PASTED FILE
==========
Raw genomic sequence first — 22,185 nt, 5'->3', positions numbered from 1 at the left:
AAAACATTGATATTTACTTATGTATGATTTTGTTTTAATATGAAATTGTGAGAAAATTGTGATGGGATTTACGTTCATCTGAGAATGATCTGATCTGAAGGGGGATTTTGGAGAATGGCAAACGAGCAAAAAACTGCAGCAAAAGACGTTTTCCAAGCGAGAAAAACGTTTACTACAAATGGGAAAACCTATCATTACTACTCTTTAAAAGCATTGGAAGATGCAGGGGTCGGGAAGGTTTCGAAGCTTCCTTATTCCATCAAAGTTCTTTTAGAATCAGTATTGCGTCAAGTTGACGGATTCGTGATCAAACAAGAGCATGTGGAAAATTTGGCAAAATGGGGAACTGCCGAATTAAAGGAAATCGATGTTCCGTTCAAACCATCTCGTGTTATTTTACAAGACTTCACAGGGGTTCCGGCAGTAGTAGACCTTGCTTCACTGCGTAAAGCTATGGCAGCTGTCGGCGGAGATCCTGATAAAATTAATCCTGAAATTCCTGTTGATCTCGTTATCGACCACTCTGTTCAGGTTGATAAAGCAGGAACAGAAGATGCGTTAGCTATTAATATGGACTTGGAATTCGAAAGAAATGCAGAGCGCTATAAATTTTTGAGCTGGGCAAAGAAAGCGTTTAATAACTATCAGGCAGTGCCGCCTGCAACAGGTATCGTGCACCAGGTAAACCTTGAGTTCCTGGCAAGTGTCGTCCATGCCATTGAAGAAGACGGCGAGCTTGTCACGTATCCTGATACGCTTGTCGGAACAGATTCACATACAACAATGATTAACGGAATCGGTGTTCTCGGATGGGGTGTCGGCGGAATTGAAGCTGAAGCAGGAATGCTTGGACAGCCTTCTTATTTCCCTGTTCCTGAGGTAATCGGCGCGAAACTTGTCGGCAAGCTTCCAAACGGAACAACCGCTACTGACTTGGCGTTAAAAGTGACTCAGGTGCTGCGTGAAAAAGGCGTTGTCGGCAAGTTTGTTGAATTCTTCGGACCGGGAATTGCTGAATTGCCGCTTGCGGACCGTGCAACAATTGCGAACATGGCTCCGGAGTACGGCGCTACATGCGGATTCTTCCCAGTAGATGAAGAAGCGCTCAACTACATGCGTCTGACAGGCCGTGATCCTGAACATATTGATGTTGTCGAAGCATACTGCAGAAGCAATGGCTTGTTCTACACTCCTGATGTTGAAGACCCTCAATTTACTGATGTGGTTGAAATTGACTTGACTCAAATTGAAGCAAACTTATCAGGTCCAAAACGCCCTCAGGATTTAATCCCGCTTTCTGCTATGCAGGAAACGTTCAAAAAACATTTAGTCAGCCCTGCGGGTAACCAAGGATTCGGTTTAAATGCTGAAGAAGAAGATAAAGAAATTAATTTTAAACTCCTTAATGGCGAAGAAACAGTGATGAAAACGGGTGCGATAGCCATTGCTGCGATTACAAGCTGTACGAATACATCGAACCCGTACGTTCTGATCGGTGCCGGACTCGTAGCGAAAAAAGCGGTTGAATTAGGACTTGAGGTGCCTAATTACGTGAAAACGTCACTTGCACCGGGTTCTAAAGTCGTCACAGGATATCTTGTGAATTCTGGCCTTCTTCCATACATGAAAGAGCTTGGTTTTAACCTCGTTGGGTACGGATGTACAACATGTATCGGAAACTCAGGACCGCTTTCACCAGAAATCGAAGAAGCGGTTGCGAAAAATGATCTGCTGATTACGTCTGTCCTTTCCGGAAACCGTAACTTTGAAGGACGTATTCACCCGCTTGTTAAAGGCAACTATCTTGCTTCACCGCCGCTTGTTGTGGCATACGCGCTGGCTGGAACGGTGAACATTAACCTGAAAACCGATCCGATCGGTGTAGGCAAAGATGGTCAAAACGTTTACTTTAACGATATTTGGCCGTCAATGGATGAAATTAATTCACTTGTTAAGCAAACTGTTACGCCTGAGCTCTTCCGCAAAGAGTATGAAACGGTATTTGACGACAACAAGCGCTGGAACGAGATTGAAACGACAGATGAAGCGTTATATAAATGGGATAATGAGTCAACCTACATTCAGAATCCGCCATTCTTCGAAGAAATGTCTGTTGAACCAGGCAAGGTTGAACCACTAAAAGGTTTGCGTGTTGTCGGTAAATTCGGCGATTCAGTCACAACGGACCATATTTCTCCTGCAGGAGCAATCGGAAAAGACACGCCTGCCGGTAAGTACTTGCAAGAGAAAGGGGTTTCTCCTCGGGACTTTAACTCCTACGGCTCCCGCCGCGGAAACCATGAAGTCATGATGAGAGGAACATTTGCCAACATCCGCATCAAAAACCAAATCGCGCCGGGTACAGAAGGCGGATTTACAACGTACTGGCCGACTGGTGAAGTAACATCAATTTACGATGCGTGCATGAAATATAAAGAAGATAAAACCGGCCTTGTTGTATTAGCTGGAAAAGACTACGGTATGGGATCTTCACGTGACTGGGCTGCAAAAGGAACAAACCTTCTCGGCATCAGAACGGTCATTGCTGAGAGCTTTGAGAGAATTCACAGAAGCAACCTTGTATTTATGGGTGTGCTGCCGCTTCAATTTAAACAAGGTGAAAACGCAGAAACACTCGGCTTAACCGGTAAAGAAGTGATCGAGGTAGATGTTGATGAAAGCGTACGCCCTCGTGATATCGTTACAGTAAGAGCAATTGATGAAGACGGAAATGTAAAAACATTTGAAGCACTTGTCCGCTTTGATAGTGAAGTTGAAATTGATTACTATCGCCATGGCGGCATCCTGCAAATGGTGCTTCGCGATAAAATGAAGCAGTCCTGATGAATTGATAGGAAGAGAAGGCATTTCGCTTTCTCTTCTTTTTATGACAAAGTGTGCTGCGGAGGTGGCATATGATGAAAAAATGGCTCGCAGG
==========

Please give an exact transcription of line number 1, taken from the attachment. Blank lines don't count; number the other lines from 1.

Raw genomic sequence first — 22,185 nt, 5'->3', positions numbered from 1 at the left: